Music, Immortalised - Pankaj Udhas in Conversation

Music, Immortalised – Pankaj Udhas in Conversation

In the digital age, it may seem as if the romance of the written art is slowly disappearing. With the advent of instant messaging and emails, the chitthi letterhas become almost extinct, remembered only for its vintage appeal and the nonchalant way it can flood us with a sense of nostalgia. Though the practice of letter-writing may have become a symbol of days long-gone, its importance lives on not only in our memories, but canonized in Pankaj Udhas’ ‘Chitthi Aayi Hai’ from Mahesh Bhatt’s 1986 film ‘Naam.’

Therefore, it was an honour to travel down memory lane with one of India’s most revered artists in the music industry, Pankaj Udhas, as he discussed the conception of this beautiful song and described its intricacies. To the Padma Shri award-winner, a song is never simply a song; each piece has a rich and interesting history, and it was a true privilege to learn about the background of ‘Chitthi Aayi Hai’ with Udhas-ji. Moreover, although he may be a singer, he was keen on “trying something different” from singing and thus elaborated his path to musical fame with detail and deep sentiment.

Recalling a conversation with Rajendra Kumar, in which the “silver jubilee star” asked for Udhas-ji to feature in one of his movies, he recounted the feelings of nervousness and apprehension he experienced about acting. “After 10 years of struggle… and ages of popularity, why would I compromise my singing career with acting?” He questioned. After “thinking about it” for a long time and being confronted by his older brother, Udhas-ji called Kumar back with a polite thank you, stating that he did “not think he was interested.” Laughter ensued from the phone receiver, as Kumar replied, “I want you to appear as Pankaj Udhas!”

“And that was how the whole thing started,” explained Udhas-ji. Nonetheless, it was no easy task: “Making a song… is a very longdrawn process,” he pointed out, “as so many people have their input in it.” Of course, when surrounded by talented individuals such as Mahesh Bhatt, Salim Javed, and Laxmikant- Pyarelal, the brainstorming sessions would have without a doubt been a flurry of ideas and creativity. However, with “great difficulty, we all reached a consensus after 5 odd sittings to figure out the song,” he stated. Finally, the recording date was fixed to take place at Mehboob Studios right here in Mumbai.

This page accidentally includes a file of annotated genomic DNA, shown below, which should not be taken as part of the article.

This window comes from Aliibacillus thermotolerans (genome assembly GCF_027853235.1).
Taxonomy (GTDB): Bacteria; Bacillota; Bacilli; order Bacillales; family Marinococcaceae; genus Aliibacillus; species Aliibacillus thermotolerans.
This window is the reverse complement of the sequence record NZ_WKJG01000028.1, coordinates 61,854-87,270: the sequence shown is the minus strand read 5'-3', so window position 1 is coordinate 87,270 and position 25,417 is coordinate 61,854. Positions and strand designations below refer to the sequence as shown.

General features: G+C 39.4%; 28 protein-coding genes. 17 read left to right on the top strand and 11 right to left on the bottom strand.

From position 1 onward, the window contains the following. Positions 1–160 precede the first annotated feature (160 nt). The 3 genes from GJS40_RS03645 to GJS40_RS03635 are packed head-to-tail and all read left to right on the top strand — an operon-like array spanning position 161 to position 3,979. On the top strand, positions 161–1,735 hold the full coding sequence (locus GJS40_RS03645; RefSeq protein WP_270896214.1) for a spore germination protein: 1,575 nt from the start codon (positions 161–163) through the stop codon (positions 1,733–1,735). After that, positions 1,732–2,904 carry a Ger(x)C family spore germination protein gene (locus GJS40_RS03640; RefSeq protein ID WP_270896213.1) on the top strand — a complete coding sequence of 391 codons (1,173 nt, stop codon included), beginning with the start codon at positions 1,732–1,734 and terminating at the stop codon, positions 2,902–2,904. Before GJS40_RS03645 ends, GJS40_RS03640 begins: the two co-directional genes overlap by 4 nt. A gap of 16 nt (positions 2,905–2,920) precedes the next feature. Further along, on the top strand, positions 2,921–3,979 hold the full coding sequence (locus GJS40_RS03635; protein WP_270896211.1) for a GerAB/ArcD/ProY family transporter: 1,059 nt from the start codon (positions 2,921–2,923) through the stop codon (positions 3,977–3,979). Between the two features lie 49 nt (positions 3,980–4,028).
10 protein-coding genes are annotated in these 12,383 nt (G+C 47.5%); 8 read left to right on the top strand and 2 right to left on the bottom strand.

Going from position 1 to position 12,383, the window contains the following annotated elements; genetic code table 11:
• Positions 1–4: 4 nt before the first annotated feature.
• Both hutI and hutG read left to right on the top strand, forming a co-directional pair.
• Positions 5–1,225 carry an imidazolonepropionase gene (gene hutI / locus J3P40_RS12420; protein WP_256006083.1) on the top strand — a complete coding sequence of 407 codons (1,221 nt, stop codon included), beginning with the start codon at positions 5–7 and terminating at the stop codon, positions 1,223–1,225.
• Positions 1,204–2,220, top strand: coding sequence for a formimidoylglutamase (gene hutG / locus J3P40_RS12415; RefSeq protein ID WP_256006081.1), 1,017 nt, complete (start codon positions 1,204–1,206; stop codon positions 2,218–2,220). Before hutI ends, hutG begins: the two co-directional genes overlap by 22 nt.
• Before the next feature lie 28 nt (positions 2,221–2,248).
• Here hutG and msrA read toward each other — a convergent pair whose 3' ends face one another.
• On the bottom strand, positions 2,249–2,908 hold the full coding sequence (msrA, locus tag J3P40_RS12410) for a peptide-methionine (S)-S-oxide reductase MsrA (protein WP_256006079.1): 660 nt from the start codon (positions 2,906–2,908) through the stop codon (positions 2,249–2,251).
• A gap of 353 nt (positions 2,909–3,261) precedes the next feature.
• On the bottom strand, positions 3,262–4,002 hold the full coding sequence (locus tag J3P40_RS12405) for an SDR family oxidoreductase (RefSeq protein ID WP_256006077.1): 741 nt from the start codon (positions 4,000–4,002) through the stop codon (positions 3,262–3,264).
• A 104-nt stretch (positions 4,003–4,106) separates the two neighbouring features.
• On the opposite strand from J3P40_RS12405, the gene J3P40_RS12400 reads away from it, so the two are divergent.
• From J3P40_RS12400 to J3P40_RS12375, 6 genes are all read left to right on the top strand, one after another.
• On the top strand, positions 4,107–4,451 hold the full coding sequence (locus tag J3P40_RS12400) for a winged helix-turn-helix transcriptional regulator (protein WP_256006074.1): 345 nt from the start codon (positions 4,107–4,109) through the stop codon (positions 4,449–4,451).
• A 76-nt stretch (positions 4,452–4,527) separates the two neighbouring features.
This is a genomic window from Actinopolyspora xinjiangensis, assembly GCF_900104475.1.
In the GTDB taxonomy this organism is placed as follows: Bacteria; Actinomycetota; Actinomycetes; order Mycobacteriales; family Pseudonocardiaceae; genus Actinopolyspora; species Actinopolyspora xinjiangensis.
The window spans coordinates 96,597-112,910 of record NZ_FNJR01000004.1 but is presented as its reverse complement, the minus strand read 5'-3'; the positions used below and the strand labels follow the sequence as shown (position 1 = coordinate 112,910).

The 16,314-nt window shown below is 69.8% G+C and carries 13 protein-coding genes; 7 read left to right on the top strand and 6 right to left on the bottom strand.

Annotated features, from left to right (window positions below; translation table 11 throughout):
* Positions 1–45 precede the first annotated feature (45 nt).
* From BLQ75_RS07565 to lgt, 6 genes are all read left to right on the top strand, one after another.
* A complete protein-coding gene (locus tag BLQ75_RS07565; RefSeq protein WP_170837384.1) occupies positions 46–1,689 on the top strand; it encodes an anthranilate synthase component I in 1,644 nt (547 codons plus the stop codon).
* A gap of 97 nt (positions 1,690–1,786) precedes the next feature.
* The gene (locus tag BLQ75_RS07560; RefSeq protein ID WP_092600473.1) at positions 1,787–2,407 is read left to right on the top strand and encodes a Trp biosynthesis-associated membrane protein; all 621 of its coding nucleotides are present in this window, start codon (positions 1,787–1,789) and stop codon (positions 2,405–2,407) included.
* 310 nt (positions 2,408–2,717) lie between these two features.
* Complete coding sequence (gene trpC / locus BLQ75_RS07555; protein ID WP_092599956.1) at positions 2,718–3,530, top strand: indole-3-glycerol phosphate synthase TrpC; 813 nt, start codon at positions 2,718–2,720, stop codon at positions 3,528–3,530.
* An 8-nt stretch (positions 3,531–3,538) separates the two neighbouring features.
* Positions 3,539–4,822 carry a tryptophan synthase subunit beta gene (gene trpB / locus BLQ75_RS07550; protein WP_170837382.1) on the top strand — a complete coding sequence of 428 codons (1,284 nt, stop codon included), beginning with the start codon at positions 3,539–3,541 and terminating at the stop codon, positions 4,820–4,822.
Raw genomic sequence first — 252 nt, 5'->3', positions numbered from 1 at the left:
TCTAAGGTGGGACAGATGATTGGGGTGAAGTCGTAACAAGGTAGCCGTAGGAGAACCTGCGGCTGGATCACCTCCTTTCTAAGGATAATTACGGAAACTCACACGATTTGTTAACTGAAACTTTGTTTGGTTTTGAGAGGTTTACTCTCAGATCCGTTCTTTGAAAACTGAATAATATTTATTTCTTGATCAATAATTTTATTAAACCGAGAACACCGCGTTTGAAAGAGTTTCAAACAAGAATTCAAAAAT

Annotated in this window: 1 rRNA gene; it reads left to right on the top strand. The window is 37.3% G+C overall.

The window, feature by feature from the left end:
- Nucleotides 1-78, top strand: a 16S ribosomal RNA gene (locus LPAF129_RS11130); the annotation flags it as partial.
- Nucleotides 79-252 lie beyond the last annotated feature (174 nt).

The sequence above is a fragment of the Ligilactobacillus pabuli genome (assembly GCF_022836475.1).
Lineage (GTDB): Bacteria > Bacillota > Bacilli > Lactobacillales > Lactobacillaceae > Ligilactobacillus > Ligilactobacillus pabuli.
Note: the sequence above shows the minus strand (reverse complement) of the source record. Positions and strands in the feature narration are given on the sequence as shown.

During the final recording, Udhasji entered the singer’s booth in the studio and rehearsed the song a few times along with the orchestra. Once a few takes were completed, Pyarelal-ji noted that he was “singing well,” but that there was “something missing” in his rendition, and then asked Udhas-ji how he usually sang during a live concert. After explaining that he would “sit on the platform with his harmonium” in tow, Pyarelal-ji literally created a make shift set for him to continue recording. And it worked like a charm! One continuous recording later, the team had the final version of the song.

The song may seem like an evergreen hit to us today, but there was once a time when the creators were not so assured of its impact, as Udhas-ji narrates. He told us of a flight where he met the iconic Raj Kapoor who complimented him on the song’s immortality after hearing it during a “special screening” held for him by Rajendra Kumar. Another momentous milestone was when Udhas-ji performed for a crowd while touring in the USA.

Surrounded by 6,000 people at Madison Square Garden in New York City as spring quietly bloomed around them in March of 1986, he bravely played ‘Chitthi Aayi Hai’ after meeting during the concert interval with a close cousin who had not visited India in 15 years, despite warning from Kumar-ji to not perform the song before the movie’s release. After the song ended and its echoes were heard drifting through the audience, a deadly silence plagued the area. Could it be that the song was a flop? Udhas-ji answered his own question, stating, “suddenly, 6,000 people were on their feet, clapping away.”

It was then “when he realized the potential of the song,” he said, fondly recalling the memory. Now, 30 years later, he still witnesses “misty eyes, or eyes rolling with tears” when a fan talks to him about it. Its true influence lives on, long after the song’s first recording. “Chitthi is chitthi,” he finished, “it has its own charisma, effect, and great impact.”

Furthermore, we also had the opportunity to learn more about the esteemed singer and his thoughts on music and the art of singing through a question and answer session. When asked about the way in which he “simplified the language of the ghazal,” he affirmed that he “wanted to create music more accessible to a layman” and “reach out to a larger audience worldwide.” But what was especially interesting was his opinion on contemporary Bollywood music, which he described with the articulation and sentiment of any artist: “It is unfortunate that there is no focus on poetry… as content is king, is prime” when it comes to the “longevity of a song.” He also noted that perhaps “someday, Bollywood will have to go back to poetry” in order to sustain its music industry.

Therefore, he may have just answered why his music still plays on in many of our homes today, and why our children will quite probably hear his songs ring through their bedrooms for generations to come. Much like that chitthi that we remember so fondly, Udhas-ji’s music is undoubtedly poetry, the kind that captures the essence of the soul and immortalises it in song.